Our books are organized using the Library of Congress Classification system. The letters don't correspond to anything, they are more or less randomly assigned, for example:
Books on education are in the L section. Business is in the HB-HG section. Politics is J. Materials in the sciences and mathematics are in the Q section. Health Sciences are in the R section. Engineering is in the T section.
How do you know which subjects correspond to which letters? Check this list: http://www.loc.gov/catdir/cpso/lcco/lcco.html
7. When searching for books, use broader terms than when searching for articles.
Example: instead of Title IX, try Sex discrimination in education
Subjects and keywords for books usually describe what the whole book is about--the main topics, not every topic covered. In the article databases, the subjects will describe what the article or chapter of a book is about. This means you can sometimes do the "needle in a haystack" searches in the article databases. That kind of search rarely works as well in the library catalog.
8. Don't limit yourself to just one database or one set of search results.
Search a database that covers many subjects (e.g., Academic Search Premier or Scholar OneSearch) as well as a subject-specialized database (e.g., Communication and Mass Media Complete for communications, MLA Bibliography for literature). The same search phrase entered in two different databases may bring up very different results. If your topic encompasses more than one major subject area-business and art, for example- try searching both a business database and an art database. Ask at the reference desk for our recommendations. Try different phrases; try the same search across multiple databases. Don't be content with the results of one search.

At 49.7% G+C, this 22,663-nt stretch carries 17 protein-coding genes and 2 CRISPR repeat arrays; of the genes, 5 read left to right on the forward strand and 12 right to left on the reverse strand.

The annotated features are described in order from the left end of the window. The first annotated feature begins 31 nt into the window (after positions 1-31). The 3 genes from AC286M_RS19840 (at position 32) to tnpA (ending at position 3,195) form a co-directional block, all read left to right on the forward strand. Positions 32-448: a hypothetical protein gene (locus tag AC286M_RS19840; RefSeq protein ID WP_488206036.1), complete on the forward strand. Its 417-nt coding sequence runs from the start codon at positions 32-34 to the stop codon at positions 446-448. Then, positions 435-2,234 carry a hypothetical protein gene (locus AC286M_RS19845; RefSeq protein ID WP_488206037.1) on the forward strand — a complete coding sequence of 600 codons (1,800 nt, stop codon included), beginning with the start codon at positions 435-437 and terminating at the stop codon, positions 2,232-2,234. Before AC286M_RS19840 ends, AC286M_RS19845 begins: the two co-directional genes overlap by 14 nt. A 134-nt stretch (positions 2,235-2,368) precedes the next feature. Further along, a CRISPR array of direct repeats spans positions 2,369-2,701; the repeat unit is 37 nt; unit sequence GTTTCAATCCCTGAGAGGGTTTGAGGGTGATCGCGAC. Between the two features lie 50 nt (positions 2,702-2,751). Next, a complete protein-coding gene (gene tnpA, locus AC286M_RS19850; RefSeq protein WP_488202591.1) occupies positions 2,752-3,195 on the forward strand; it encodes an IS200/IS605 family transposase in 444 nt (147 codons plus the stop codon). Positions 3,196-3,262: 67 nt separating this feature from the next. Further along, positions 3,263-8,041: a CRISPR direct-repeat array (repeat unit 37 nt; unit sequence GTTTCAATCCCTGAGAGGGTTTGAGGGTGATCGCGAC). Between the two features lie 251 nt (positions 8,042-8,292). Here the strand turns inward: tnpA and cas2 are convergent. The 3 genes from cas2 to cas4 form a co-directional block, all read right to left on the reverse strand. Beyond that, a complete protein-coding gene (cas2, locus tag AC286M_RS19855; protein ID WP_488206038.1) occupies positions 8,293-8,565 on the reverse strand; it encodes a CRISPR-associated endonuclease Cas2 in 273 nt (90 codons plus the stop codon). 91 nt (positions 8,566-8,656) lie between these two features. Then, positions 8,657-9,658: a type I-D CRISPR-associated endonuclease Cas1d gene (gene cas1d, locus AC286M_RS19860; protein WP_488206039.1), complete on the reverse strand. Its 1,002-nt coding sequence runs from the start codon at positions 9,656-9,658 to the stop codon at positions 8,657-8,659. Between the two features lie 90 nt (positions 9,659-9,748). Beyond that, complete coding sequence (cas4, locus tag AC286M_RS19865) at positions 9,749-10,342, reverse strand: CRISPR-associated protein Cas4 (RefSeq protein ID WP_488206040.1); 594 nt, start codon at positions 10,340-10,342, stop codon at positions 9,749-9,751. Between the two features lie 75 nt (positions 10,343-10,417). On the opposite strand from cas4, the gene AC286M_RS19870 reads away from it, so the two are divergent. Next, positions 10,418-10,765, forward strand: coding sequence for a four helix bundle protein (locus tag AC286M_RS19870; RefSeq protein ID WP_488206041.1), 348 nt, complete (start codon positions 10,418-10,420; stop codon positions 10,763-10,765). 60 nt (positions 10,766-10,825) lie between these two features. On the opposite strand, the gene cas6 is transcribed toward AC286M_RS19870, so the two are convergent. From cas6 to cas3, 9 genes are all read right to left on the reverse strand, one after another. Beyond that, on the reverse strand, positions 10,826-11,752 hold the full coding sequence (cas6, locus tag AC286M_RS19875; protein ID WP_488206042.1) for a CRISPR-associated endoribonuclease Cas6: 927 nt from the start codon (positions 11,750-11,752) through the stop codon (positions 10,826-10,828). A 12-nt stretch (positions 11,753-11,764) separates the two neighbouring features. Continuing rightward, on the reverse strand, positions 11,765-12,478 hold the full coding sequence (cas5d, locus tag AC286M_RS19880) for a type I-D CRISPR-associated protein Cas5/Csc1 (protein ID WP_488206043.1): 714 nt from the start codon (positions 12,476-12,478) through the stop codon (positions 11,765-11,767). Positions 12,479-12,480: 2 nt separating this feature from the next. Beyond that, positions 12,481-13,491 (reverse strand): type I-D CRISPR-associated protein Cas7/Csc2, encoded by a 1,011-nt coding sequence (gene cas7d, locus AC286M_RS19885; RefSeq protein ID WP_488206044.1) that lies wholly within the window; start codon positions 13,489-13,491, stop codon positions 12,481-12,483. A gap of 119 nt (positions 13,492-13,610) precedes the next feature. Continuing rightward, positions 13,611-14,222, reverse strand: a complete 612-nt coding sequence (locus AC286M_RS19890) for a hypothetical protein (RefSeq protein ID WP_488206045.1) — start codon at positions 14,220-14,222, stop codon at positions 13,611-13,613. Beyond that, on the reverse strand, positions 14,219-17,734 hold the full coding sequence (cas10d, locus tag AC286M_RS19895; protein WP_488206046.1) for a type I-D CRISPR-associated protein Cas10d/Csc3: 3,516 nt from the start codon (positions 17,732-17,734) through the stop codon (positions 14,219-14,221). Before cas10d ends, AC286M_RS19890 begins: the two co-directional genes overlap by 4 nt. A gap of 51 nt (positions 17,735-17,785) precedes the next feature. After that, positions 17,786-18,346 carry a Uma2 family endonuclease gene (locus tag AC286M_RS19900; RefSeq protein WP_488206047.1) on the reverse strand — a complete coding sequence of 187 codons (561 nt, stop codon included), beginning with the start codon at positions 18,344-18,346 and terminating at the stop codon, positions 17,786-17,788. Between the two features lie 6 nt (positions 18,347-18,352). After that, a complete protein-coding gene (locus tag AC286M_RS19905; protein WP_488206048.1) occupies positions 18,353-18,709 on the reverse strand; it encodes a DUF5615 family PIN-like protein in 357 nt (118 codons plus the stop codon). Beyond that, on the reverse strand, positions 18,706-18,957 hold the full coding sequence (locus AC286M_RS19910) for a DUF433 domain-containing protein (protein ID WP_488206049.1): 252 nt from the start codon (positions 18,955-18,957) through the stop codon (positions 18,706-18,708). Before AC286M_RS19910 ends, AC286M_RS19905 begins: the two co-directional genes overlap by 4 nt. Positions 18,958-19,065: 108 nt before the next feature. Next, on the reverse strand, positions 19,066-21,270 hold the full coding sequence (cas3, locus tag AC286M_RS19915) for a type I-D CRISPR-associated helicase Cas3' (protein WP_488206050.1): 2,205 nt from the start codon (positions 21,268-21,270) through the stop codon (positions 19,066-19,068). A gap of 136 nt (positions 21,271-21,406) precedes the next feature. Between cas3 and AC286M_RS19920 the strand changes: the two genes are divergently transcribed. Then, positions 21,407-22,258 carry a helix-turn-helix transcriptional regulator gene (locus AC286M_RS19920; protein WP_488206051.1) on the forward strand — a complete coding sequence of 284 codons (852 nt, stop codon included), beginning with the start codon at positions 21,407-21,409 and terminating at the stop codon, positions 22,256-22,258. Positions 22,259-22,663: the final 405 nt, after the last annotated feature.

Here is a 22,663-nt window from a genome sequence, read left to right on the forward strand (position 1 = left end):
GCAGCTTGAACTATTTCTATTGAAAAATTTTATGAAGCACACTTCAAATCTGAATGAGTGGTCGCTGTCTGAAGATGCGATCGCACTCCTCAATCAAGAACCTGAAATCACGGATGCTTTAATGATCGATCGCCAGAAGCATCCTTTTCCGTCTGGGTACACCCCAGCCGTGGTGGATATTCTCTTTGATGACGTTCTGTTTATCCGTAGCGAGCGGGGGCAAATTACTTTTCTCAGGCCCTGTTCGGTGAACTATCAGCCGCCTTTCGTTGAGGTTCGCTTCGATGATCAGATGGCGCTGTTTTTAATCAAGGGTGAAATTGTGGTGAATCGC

9. Don't discount non full-text databases.
If you're doing anything beyond superficial research, don't avoid using a database just because it doesn't have any full text; it may be the most comprehensive index for your topic. You'll be able to get the citation and abstract (summary); the article may be available in print in the journal stacks in our library. Search both the full-text databases and the abstracts-only databases to get the best view of what is available. If you find a citation and don't see the full text in the database, search the ejournals list for the journal title, to see if the article is available to you electronically, as a Northeastern affiliate.
You may want to start with a database that contains some full text, but don't let your search stop there.
(For more information on how to locate full text articles in print or electronic form, see our library's online tutorial section called Locating Full Text.)
10. And of course, ask a librarian if you have questions!
Don't spin your wheels and waste a lot of time if you get stuck or encounter something confusing. A librarian at the research assistance desk can save you time and help you find better information, more efficiently. For example, we can suggest the best databases for your topic. We can show you the most efficient way to search for articles by a particular author (HINT: usually not by keyword searching). We can advise you on search strategies and techniques tailored to your topic.
Also, a librarian can provide referrals to other sources and collections outside Northeastern University. We may know that there is a good collection of local history materials on your topic at the Boston Public Library. We can tell you which other libraries in the Boston area hold the medical journal you're seeking. Suppose you are doing research on advertising--we could tell you, for example, that the Schlesinger Library at Radcliffe is a good place to find popular women's magazines, such as Seventeen and Good Housekeeping, going back to the 1940s or earlier.
If a quick stop at the reference desk is not sufficient for your needs, it is possible to set up a time for a research consultation with a subject specialist librarian.
For more assistance, use Ask A Librarian.
SUGGESTED SEARCH PHRASES
The following keyword searches may be helpful as a starting place for your research.
[your topic] and psychological aspects
[your topic] and political aspects
[your topic] and religious aspects
[your topic] and personal narratives
[your topic] and public opinion
[your topic] and (laws or regulations)
[your topic] and statistical data
[your topic] and social policy
[your topic] and interviews
[your topic] and crimes against
[your topic] and health aspects
Created by Kathy Herrlich, Research & Instruction Services